The British Shorthair breed is one of the few breeds that seem to have everything going for it.
It is an intelligent breed, easily capable of learning a variety of tricks, and is able to communicate skilfully with its owner, whether by voice, or simply by being observant.
And whilst this breed enjoys human company enormously, it is of a fairly independent nature and calm personality, and will get by just fine if you have to leave your pet at home whilst you go out of the home to work. As long as he or she has the basic requirements, this obliging and friendly breed will be there, happy to welcome you home after a long day at the office.
A huge bonus for selecting a pet from this large category of felines is the absolutely incredible variety available in colours and patterns. There is surely a colour and pattern combination of British Shorthair to suit even the most demanding of owners.
Another plus in selecting this breed is that if you are thinking of acquiring a cat to help control the population of mice that is inevitable in some older properties, then the British Shorthair is the breed for you. They are renowned for their incredible hunting skills dating back to Roman times.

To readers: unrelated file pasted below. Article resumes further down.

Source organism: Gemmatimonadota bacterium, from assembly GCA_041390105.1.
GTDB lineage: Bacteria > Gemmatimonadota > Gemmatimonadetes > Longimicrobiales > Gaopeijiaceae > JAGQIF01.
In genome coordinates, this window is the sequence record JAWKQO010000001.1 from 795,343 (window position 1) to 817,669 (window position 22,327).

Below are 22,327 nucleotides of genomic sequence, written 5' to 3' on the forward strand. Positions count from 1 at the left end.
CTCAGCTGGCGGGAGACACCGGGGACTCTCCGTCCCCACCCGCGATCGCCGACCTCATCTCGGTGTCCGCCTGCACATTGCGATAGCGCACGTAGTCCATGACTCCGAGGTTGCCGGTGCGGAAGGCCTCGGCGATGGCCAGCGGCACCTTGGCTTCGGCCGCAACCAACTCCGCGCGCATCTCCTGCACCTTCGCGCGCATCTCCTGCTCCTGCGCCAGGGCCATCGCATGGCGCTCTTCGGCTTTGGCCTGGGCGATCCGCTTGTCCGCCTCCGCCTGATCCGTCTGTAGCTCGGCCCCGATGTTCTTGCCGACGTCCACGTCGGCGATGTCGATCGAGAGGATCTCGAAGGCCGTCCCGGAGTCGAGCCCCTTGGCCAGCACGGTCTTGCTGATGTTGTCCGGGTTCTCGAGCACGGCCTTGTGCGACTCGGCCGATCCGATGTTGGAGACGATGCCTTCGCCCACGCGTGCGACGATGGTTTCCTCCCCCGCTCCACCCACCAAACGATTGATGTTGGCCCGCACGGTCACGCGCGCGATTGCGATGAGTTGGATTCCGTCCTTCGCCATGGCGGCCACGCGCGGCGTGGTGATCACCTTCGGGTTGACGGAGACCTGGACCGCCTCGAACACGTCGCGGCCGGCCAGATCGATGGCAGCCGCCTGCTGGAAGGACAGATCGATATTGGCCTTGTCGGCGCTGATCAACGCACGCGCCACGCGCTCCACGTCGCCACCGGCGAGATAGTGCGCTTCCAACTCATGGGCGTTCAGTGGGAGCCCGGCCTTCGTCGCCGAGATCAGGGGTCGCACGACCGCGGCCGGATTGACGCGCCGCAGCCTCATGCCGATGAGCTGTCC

Many years ago I owned a ginger tabby British Shorthair. I came home from work one evening to discover that Herbie (so named as my father had decided he was ‘a right little ‘erbert’ i.e. very naughty) had caught not one, but two pigeons. After dragging them through the cat flap, he had chased them all around the apartment for hours, depositing the finally dead and almost featherless bodies on my pillow. But not before covering every single surface in every single room with a liberal coating of pigeon feathers. I could have stuffed ten pillows from the feathers created by Herbie’s exploits that day alone. This incident took place when Herbie was about three months old. He was just a kitten, and the birds were both much bigger than him. How he got them through the cat-flap I will never know.
The British Shorthair cat is the ideal choice for a family cat. They do not generally pick favourites, and tend to be family cats, enjoying bonding with every member of the family rather than just one.
Dog lovers often say that cats have no loyalty in an effort to turn cat lovers into dog lovers. In my vast experience with British Shorthairs, this is utterly and completely untrue. They are loyal, faithful and affectionate without being too demanding, which in my book makes them the ideal family pet.